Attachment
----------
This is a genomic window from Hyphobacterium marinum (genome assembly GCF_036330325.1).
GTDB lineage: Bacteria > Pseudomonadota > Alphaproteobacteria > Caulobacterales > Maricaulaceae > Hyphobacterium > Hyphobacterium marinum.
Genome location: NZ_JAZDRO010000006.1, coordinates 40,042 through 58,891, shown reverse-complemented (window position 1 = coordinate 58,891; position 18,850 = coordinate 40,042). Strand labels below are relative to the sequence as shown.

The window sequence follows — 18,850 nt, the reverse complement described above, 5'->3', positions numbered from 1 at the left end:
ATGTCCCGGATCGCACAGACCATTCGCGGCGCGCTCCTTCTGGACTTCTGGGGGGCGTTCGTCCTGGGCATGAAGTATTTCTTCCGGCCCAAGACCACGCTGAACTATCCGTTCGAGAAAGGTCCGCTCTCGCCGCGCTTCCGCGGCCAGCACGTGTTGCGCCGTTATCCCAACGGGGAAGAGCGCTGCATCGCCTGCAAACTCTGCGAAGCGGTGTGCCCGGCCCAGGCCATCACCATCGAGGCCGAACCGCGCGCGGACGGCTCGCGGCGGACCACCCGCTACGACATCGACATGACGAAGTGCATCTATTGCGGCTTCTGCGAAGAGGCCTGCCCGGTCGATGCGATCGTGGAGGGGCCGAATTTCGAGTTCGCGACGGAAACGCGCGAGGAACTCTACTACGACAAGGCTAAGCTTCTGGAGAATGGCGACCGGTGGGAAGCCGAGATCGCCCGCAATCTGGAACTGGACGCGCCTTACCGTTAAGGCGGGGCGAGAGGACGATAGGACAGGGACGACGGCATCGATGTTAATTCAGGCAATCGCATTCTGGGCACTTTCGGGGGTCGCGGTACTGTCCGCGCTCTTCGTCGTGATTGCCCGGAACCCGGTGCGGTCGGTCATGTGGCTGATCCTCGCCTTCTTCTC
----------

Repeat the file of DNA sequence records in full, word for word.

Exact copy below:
This is a genomic window from Hyphobacterium marinum (genome assembly GCF_036330325.1).
GTDB lineage: Bacteria > Pseudomonadota > Alphaproteobacteria > Caulobacterales > Maricaulaceae > Hyphobacterium > Hyphobacterium marinum.
Genome location: NZ_JAZDRO010000006.1, coordinates 40,042 through 58,891, shown reverse-complemented (window position 1 = coordinate 58,891; position 18,850 = coordinate 40,042). Strand labels below are relative to the sequence as shown.

The window sequence follows — 18,850 nt, the reverse complement described above, 5'->3', positions numbered from 1 at the left end:
ATGTCCCGGATCGCACAGACCATTCGCGGCGCGCTCCTTCTGGACTTCTGGGGGGCGTTCGTCCTGGGCATGAAGTATTTCTTCCGGCCCAAGACCACGCTGAACTATCCGTTCGAGAAAGGTCCGCTCTCGCCGCGCTTCCGCGGCCAGCACGTGTTGCGCCGTTATCCCAACGGGGAAGAGCGCTGCATCGCCTGCAAACTCTGCGAAGCGGTGTGCCCGGCCCAGGCCATCACCATCGAGGCCGAACCGCGCGCGGACGGCTCGCGGCGGACCACCCGCTACGACATCGACATGACGAAGTGCATCTATTGCGGCTTCTGCGAAGAGGCCTGCCCGGTCGATGCGATCGTGGAGGGGCCGAATTTCGAGTTCGCGACGGAAACGCGCGAGGAACTCTACTACGACAAGGCTAAGCTTCTGGAGAATGGCGACCGGTGGGAAGCCGAGATCGCCCGCAATCTGGAACTGGACGCGCCTTACCGTTAAGGCGGGGCGAGAGGACGATAGGACAGGGACGACGGCATCGATGTTAATTCAGGCAATCGCATTCTGGGCACTTTCGGGGGTCGCGGTACTGTCCGCGCTCTTCGTCGTGATTGCCCGGAACCCGGTGCGGTCGGTCATGTGGCTGATCCTCGCCTTCTTCTC